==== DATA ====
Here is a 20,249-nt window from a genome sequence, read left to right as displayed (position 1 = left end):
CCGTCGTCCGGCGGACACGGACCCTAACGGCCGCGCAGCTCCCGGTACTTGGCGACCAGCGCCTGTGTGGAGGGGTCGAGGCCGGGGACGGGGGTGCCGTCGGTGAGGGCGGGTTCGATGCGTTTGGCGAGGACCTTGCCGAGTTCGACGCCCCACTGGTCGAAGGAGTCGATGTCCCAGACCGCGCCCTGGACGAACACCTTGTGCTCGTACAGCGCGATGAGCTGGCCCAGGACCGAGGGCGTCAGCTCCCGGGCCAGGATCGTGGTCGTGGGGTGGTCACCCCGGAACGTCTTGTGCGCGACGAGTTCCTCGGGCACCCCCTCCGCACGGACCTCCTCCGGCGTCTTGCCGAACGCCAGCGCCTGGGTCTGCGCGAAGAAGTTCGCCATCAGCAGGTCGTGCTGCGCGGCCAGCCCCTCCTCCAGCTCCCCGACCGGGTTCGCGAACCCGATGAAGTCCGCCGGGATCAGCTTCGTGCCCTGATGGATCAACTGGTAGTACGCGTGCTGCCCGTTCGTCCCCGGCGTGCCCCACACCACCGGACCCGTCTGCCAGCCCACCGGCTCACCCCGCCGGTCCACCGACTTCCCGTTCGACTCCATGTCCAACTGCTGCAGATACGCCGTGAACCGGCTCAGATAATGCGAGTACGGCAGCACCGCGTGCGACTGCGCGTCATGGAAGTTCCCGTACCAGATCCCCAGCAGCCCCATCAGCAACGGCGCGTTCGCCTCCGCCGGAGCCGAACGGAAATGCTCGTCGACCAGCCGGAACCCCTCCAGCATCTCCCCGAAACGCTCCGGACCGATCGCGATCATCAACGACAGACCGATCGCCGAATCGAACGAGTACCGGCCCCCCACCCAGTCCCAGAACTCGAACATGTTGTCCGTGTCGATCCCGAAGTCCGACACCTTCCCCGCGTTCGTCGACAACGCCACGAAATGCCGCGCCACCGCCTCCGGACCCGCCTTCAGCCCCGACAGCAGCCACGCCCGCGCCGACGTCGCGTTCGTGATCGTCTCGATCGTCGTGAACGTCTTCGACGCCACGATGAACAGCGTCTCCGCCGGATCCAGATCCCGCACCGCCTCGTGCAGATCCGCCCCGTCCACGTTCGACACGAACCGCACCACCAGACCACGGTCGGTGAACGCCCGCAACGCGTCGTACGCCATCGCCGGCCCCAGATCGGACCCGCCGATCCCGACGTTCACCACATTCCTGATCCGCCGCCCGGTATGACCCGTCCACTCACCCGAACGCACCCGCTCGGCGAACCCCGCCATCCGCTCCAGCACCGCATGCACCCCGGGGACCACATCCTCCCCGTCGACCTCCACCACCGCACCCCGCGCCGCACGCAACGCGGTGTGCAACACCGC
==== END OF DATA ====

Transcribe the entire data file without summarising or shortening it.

Here is a 20,249-nt window from a genome sequence, read left to right as displayed (position 1 = left end):
CCGTCGTCCGGCGGACACGGACCCTAACGGCCGCGCAGCTCCCGGTACTTGGCGACCAGCGCCTGTGTGGAGGGGTCGAGGCCGGGGACGGGGGTGCCGTCGGTGAGGGCGGGTTCGATGCGTTTGGCGAGGACCTTGCCGAGTTCGACGCCCCACTGGTCGAAGGAGTCGATGTCCCAGACCGCGCCCTGGACGAACACCTTGTGCTCGTACAGCGCGATGAGCTGGCCCAGGACCGAGGGCGTCAGCTCCCGGGCCAGGATCGTGGTCGTGGGGTGGTCACCCCGGAACGTCTTGTGCGCGACGAGTTCCTCGGGCACCCCCTCCGCACGGACCTCCTCCGGCGTCTTGCCGAACGCCAGCGCCTGGGTCTGCGCGAAGAAGTTCGCCATCAGCAGGTCGTGCTGCGCGGCCAGCCCCTCCTCCAGCTCCCCGACCGGGTTCGCGAACCCGATGAAGTCCGCCGGGATCAGCTTCGTGCCCTGATGGATCAACTGGTAGTACGCGTGCTGCCCGTTCGTCCCCGGCGTGCCCCACACCACCGGACCCGTCTGCCAGCCCACCGGCTCACCCCGCCGGTCCACCGACTTCCCGTTCGACTCCATGTCCAACTGCTGCAGATACGCCGTGAACCGGCTCAGATAATGCGAGTACGGCAGCACCGCGTGCGACTGCGCGTCATGGAAGTTCCCGTACCAGATCCCCAGCAGCCCCATCAGCAACGGCGCGTTCGCCTCCGCCGGAGCCGAACGGAAATGCTCGTCGACCAGCCGGAACCCCTCCAGCATCTCCCCGAAACGCTCCGGACCGATCGCGATCATCAACGACAGACCGATCGCCGAATCGAACGAGTACCGGCCCCCCACCCAGTCCCAGAACTCGAACATGTTGTCCGTGTCGATCCCGAAGTCCGACACCTTCCCCGCGTTCGTCGACAACGCCACGAAATGCCGCGCCACCGCCTCCGGACCCGCCTTCAGCCCCGACAGCAGCCACGCCCGCGCCGACGTCGCGTTCGTGATCGTCTCGATCGTCGTGAACGTCTTCGACGCCACGATGAACAGCGTCTCCGCCGGATCCAGATCCCGCACCGCCTCGTGCAGATCCGCCCCGTCCACGTTCGACACGAACCGCACCACCAGACCACGGTCGGTGAACGCCCGCAACGCGTCGTACGCCATCGCCGGCCCCAGATCGGACCCGCCGATCCCGACGTTCACCACATTCCTGATCCGCCGCCCGGTATGACCCGTCCACTCACCCGAACGCACCCGCTCGGCGAACCCCGCCATCCGCTCCAGCACCGCATGCACCCCGGGGACCACATCCTCCCCGTCGACCTCCACCACCGCACCCCGCGCCGCACGCAACGCGGTGTGCAACACCGC